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The Effect of Credit Constraints on the College Drop-Out Decision: A Direct Approach Using a New Panel Study

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  • Ralph Stinebrickner
  • Todd Stinebrickner

Abstract

A serious difficulty in determining the importance of credit constraints in education arises because standard data sources do not provide a direct way of identifying which students are credit constrained. This paper differentiates itself from previous work by taking a direct approach, made possible by unique longitudinal data from the Berea Panel Study. The results from our study of Berea College students suggest that, while credit constraints likely play an important role in the drop-out decisions of some students, the large majority of attrition of students from low-income families should be primarily attributed to reasons other than credit constraints. (JEL I21, I22)

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Bibliographic Info

Article provided by American Economic Association in its journal American Economic Review.

Volume (Year): 98 (2008)
Issue (Month): 5 (December)
Pages: 2163-84

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Handle: RePEc:aea:aecrev:v:98:y:2008:i:5:p:2163-84

Note: DOI: 10.1257/aer.98.5.2163
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  1. Joseph G. Altonji & Todd E. Elder & Christopher R. Taber, 2000. "Selection on Observed and Unobserved Variables: Assessing the Effectiveness of Catholic Schools," NBER Working Papers 7831, National Bureau of Economic Research, Inc.
  2. J. Dominitz & C. F. Manski, . "Using expectations data to study subjective income expectations," Institute for Research on Poverty Discussion Papers 1050-94, University of Wisconsin Institute for Research on Poverty.
  3. J. Dominitz & C. F. Manski, . "Eliciting student expectations of the returns to schooling," Institute for Research on Poverty Discussion Papers 1049-94, University of Wisconsin Institute for Research on Poverty.
  4. Joseph G. Altonji, 1991. "The Demand for and Return to Education When Education Outcomes are Uncertain," NBER Working Papers 3714, National Bureau of Economic Research, Inc.
  5. Deaton, Angus, 1991. "Saving and Liquidity Constraints," Econometrica, Econometric Society, vol. 59(5), pages 1221-48, September.
  6. Thomas J. Kane, 1996. "College Cost, Borrowing Constraints and the Timing of College Entry," Eastern Economic Journal, Eastern Economic Association, vol. 22(2), pages 181-194, Spring.
  7. Todd Stinebrickner & Ralph Stinebrickner, 2001. "Understanding Educational Outcomes of Students from Low Income Families: Evidence from a Liberal Arts College with a Full Tuition Subsidy Program," University of Western Ontario, CIBC Centre for Human Capital and Productivity Working Papers 20014, University of Western Ontario, CIBC Centre for Human Capital and Productivity.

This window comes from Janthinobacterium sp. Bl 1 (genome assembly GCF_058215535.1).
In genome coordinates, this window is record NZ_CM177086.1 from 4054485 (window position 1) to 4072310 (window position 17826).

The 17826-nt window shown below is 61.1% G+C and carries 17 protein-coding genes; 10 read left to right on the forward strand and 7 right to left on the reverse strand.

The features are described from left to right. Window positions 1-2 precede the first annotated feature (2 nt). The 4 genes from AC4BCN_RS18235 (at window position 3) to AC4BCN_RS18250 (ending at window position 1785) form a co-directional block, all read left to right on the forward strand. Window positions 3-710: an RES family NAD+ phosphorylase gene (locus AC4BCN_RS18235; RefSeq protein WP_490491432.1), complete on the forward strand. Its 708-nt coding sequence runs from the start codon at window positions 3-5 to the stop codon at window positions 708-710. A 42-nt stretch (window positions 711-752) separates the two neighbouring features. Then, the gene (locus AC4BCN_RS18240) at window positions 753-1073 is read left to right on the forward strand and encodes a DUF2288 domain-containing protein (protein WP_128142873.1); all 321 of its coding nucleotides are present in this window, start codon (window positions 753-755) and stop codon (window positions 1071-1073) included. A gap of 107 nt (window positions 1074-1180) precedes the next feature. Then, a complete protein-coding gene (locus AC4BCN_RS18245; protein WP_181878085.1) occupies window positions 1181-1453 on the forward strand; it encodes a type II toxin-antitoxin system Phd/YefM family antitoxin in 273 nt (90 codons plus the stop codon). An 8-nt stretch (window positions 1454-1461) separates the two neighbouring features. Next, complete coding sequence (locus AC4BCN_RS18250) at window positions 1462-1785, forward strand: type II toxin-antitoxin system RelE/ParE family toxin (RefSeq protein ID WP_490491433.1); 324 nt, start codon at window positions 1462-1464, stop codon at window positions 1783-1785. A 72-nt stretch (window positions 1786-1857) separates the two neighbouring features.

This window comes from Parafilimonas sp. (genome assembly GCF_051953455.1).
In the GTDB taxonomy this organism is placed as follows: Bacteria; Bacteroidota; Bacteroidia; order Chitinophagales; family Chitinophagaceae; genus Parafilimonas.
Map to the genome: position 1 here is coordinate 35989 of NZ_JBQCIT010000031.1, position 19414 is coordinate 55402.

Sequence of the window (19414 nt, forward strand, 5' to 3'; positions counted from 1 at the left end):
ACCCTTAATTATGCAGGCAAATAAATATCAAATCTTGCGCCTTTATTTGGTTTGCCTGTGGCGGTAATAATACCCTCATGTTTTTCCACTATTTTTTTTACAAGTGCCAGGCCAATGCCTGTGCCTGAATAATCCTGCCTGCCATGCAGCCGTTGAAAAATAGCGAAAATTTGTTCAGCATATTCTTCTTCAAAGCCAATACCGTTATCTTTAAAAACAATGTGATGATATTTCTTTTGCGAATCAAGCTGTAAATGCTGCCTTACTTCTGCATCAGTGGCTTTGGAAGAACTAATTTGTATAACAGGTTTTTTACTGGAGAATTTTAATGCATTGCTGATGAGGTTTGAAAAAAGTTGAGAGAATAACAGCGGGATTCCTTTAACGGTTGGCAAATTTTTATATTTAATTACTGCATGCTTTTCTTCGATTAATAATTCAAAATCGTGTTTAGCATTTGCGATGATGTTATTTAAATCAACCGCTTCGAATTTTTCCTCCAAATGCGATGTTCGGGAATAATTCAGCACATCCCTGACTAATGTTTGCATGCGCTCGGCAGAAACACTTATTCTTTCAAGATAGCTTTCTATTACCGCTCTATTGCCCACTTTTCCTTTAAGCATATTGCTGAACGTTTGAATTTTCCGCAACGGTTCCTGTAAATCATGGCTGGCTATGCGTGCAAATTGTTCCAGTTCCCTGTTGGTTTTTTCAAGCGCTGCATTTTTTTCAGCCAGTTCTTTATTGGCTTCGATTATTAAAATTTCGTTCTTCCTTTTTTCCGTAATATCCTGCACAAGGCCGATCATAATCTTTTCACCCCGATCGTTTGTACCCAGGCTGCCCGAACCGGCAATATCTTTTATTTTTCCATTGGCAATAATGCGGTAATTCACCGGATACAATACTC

8. Ralph Stinebrickner & Todd R. Stinebrickner, 2003. "Working during School and Academic Performance," Journal of Labor Economics, University of Chicago Press, vol. 21(2), pages 449-472, April.
  9. Manski, Charles F., 1989. "Schooling as experimentation: a reappraisal of the postsecondary dropout phenomenon," Economics of Education Review, Elsevier, vol. 8(4), pages 305-312, August.
  10. Diego Restuccia & Carlos Urrutia, 2002. "Intergenerational Persistence of Earnings: The Role of Early and College Education," Working Papers diegor-02-03, University of Toronto, Department of Economics.
  11. Robert B. Barsky & Miles S. Kimball & F. Thomas Juster & Matthew D. Shapiro, 1995. "Preference Parameters and Behavioral Heterogeneity: An Experimental Approach in the Health and Retirement Survey," NBER Working Papers 5213, National Bureau of Economic Research, Inc.
  12. Lang, Kevin, 1993. "Ability Bias, Discount Rate Bias and the Return to Education," MPRA Paper 24651, University Library of Munich, Germany.
  13. Heckman, James J & Lochner, Lance & Taber, Christopher, 1998. "General-Equilibrium Treatment Effects: A Study of Tuition Policy," American Economic Review, American Economic Association, vol. 88(2), pages 381-86, May.
  14. Stephen V. Cameron & James J. Heckman, 1998. "Life Cycle Schooling and Dynamic Selection Bias: Models and Evidence for Five Cohorts of American Males," Journal of Political Economy, University of Chicago Press, vol. 106(2), pages 262-333, April.
  15. Stephen V. Cameron & James J. Heckman, 2001. "The Dynamics of Educational Attainment for Black, Hispanic, and White Males," Journal of Political Economy, University of Chicago Press, vol. 109(3), pages 455-499, June.
  16. Keane, Michael P & Wolpin, Kenneth I, 2001. "The Effect of Parental Transfers and Borrowing Constraints on Educational Attainment," International Economic Review, Department of Economics, University of Pennsylvania and Osaka University Institute of Social and Economic Research Association, vol. 42(4), pages 1051-1103, November.
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  18. Thomas Crossley & Hamish Low, 2004. "When Might Unemployment Insurance Matter?," Department of Economics Working Papers 2004-04, McMaster University.
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